The past decade has witnessed the emergence of a new vanguard in African American political leaders. They came of age after Jim Crow segregation and the Civil Rights Movement, they were raised in integrated neighborhoods and educated in majority white institutions, and they are more likely to embrace deracialized campaign and governance strategies. Members of this new cohort, such as Cory Booker, Artur Davis, and Barack Obama, have often publicly clashed with their elders, either in campaigns or over points of policy. And because this generation did not experience codified racism, critics question whether these leaders will even serve the interests of African Americans once in office.
With these pressing concerns in mind, this volume uses multiple case studies to probe the implications of the emergence of these new leaders for the future of African American politics. Editor Andra Gillespie establishes a new theoretical framework based on the interaction of three factors: black leaders’ crossover appeal, their political ambition, and connections to the black establishment. She sheds new light on the changing dynamics not only of Black politics but of the current American political scene.
Table of Contents
Introduction: 1. Meet the New Class: Theorizing Young Black Leadership in a "Post-Racial" Era (Andra Gillespie) Part I: Creating Opportunity: How Young Black Politicians Break Into the Political Scene 2. Racial Authenticity and Redistricting: A Comparison of Artur Davis' 2000 and 2002 Congressional Campaigns (Andra Gillespie and Emma Tolbert) 3. Losing and Winning: Cory Booker's Ascent to Newark's Mayoralty (Andra Gillespie) Part II: Inheritance and Governance: What Political Scions Do Once They Get Elected 4. Like Father, Like Son? Jesse Jackson Jr.'s Tenure As A US Congressman (Randolph Burnside and Antonio Rodriguez) 5. Hype, Hip Hop and Heartbreak: The Rise and Fall of Kwame Kilpatrick (Todd Shaw, Athena King and Lester Spence) Part III: The Rise of Barack Obama: Its Implications for Black Politics 6. The Burden of Jekyll and Hyde: Barack Obama, Racial Identity, and Black Political Behavior (Lorrie Frasure) 7. Leadership, Legitimacy and Public Perceptions Of Barack Obama (Charlton McIlwain) Part IV: New Perspectives on Deracialization 8. Between Generations: Deval Patrick's Election As Massachusetts' First Black Governor (Angela Lewis) 9. The Declining Significance of Race: Adrian Fenty and the Smooth Electoral Transition (Rachel Yon) 10. Situational Deracialization, Harold Ford, and the 2006 U.S. Senate Race In Tennessee (Sekou Franklin) 11. The 'Steele Problem' and the New Republican Battle for Black Votes: Legacy, Loyalty, and Lexicon in Maryland's 2006 Senate Contest (Tyson King-Meadows) Part V: Intersectionality and African American Politics in the 21st Century 12. Race, Religion and Post-9/11 America: The Election Of Keith Ellison (Andra Gillespie and Amber Perez) 13. Young, Gifted, Black and Female: Why Aren't There More Yvette Clarkes In Congress? (Katrina Gamble) 14. Conclusion: Where Do We Go From Here?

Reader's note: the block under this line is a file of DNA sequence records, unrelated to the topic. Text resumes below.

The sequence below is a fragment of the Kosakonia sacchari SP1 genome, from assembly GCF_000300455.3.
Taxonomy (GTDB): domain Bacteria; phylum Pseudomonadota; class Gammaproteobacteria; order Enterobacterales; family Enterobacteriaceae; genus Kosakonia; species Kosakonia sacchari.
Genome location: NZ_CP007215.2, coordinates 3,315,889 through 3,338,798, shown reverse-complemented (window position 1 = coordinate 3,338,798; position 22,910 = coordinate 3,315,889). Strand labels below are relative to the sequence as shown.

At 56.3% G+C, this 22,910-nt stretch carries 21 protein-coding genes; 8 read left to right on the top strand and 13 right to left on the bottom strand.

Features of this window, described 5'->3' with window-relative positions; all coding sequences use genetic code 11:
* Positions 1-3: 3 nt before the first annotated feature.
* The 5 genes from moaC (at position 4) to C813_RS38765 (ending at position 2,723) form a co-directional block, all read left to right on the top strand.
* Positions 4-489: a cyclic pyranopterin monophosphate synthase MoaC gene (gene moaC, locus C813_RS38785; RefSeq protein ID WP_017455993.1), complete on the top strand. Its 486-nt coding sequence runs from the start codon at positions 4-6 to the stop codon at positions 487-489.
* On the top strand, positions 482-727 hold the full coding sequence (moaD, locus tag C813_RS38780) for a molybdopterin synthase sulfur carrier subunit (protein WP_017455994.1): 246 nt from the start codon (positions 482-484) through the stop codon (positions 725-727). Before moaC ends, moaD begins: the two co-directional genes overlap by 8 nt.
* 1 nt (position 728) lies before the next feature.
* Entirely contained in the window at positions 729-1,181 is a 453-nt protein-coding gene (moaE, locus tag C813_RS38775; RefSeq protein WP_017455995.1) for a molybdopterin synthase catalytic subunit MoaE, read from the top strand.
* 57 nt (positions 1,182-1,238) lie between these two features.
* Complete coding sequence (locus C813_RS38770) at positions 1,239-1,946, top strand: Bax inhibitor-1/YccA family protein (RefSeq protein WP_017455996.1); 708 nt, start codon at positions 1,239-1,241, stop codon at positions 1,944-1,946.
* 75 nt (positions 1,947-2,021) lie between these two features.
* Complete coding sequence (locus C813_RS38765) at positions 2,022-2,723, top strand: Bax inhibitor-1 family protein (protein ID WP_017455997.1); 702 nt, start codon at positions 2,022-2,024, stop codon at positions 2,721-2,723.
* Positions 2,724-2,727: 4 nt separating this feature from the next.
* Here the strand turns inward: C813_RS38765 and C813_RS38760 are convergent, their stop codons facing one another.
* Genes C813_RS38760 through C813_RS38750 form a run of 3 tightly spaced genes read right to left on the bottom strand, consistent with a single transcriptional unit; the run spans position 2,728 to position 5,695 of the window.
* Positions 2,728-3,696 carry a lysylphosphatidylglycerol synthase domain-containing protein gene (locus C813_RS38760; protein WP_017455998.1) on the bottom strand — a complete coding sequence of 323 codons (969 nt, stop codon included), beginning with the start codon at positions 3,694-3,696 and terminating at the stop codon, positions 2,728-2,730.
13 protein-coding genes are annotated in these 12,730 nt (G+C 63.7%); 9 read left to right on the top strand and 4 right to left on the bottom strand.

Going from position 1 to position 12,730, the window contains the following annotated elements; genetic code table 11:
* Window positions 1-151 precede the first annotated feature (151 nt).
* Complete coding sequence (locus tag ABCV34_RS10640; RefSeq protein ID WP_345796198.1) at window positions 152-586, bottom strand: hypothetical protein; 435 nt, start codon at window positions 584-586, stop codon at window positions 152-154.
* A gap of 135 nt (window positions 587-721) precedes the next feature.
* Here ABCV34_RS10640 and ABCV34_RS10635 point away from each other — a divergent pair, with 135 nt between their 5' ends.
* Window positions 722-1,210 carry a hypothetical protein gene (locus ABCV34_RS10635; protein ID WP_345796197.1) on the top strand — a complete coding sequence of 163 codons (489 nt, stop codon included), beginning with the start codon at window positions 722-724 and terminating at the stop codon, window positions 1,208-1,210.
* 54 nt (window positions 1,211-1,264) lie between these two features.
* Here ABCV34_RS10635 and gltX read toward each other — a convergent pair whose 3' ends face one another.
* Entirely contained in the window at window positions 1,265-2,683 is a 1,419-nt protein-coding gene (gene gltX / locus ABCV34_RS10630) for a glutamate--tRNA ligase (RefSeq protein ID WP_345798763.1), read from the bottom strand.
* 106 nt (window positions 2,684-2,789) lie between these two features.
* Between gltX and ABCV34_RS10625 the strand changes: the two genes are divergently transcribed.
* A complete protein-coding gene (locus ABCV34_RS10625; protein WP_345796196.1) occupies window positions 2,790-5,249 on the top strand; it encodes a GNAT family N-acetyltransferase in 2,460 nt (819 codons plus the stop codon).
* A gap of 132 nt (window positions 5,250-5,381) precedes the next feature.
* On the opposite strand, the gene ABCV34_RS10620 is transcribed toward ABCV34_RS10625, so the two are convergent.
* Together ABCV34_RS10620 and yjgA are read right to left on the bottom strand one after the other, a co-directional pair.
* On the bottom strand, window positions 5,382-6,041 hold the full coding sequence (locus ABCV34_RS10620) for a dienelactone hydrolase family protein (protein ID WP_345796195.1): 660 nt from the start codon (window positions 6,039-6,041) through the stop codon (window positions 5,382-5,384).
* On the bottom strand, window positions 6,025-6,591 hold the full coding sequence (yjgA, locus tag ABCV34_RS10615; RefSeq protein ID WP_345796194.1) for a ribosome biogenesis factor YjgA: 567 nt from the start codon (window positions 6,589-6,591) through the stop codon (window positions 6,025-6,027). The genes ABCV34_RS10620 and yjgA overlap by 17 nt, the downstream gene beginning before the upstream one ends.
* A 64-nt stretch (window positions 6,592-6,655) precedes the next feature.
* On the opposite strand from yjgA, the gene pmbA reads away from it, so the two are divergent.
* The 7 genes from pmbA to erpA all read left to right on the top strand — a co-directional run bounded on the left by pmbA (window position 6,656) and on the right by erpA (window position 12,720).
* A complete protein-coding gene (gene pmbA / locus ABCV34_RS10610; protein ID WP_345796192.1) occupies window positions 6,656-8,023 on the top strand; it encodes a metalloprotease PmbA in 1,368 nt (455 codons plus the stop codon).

Andra Gillespie is assistant professor of political science at Emory University, where she teaches courses in African American Politics, political participation and experimental methods.
"Scholars and observers of African American politics will want to take note of this volume. Over the past decade, a new generation of African American leaders has emerged on the political landscape. With them have surfaced old and new questions about the state of black politics. This volume is one of the first works to systematically analyze these new leaders and their political styles. Professor Gillespie and her contributors offer fresh theoretical insights and a compelling framework and typology for studying this next wave of African American politicians. This book is essential reading for anyone seeking to understand the contemporary black politics and its significance for broader American politics."
—Kerry L. Haynie, Duke University
"These empirically sagacious and theoretically provocative case studies are the best work yet on the transformations in African American politics that produced Barack Obama."
—Robert C. Smith, San Francisco State University
"Whose Black Politics is an important text that tracks a generational shift in black politics. Gillespie offers a compelling analysis of how we might understand the transition of black politicians from grassroots activists to Harvard trained attorneys. Students of black politics will learn a lot and find much to debate from Gillespie's work."
—Mark Sawyer, University of California Los Angeles